But Arnstein was more than just a critic; she wanted to offer a positive vision for how to authentically engage people whose lives will be affected by decisions you make. The highest rung on her Ladder of Participation is citizen power. This refers to processes that authentically engage the community, whether it’s inviting citizens onto a budget committee or handing the entire job of planning and managing a revitalization project over to a neighborhood group.
Arnstein’s ladder is a useful framework for quantifying the level of authentic engagement between a decision-making body and the general public. As one contemporary example, consider civilian review boards, a mechanism that’s become increasingly popular for holding city police departments to account. In theory, a review board is a powerful way to hold officers and political appointees accountable for abuse and brutality. But in practice, some boards have more power—more “teeth”—than others. There are nearly 150 oversight boards in the United States; the ones that have some sort of formal enforcement power get high marks from criminal justice reform advocates, while others are clearly designed to be little more than democratic window dressing.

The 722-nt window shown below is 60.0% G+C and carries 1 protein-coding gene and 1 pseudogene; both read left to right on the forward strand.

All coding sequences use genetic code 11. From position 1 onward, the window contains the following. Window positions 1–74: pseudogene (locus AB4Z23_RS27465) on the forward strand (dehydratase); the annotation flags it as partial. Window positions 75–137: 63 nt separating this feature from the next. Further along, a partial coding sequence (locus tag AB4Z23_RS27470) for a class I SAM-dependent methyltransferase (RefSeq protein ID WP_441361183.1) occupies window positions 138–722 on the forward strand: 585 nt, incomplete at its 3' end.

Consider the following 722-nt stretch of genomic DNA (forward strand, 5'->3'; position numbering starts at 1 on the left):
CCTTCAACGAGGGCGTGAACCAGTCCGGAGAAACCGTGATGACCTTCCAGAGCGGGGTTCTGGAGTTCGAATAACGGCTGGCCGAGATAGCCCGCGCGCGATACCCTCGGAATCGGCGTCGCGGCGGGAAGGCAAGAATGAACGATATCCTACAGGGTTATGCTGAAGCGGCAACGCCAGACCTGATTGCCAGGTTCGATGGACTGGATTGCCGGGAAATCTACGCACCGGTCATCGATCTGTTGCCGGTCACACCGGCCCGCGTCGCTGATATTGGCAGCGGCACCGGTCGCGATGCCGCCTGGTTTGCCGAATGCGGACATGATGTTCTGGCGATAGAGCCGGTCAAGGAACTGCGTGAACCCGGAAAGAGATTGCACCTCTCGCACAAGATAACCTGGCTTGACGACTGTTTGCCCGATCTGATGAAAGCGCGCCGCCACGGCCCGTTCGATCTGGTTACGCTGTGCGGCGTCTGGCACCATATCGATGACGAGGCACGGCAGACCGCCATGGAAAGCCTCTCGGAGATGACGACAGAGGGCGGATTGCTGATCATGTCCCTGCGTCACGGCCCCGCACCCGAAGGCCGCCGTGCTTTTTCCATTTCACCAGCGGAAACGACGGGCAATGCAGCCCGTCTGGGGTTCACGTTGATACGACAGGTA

With this framework at our disposal, we can speak more directly about decision-making at most foundations. But first let’s take a step back to talk about the funding process. This gets to the how of philanthropy—how money moves from the grantmaker to the nonprofit.
The Funding Process
The first decision point involves developing a hypothesis, or a theory of change. A theory of change is a mini manifesto that lays out what the grantmaker thinks is wrong with the world and how they want to go about solving it. It might sit on a foundation’s website or in its marketing materials. It can get revisited every year or stay the same for a century. Either way, a theory of change defines the foundation’s values, priorities, and vision for the future.
With the theory of change in hand, the next step in the funding process is to build a pipeline of ideas. The grantmaker will usually post a call for applications to solve a problem aligned with its theory of change. It’s a lot like a job application, with specifics about location and past experience, and a request for a well-written cover letter. Some grantmakers receive hundreds of applications in their pipeline.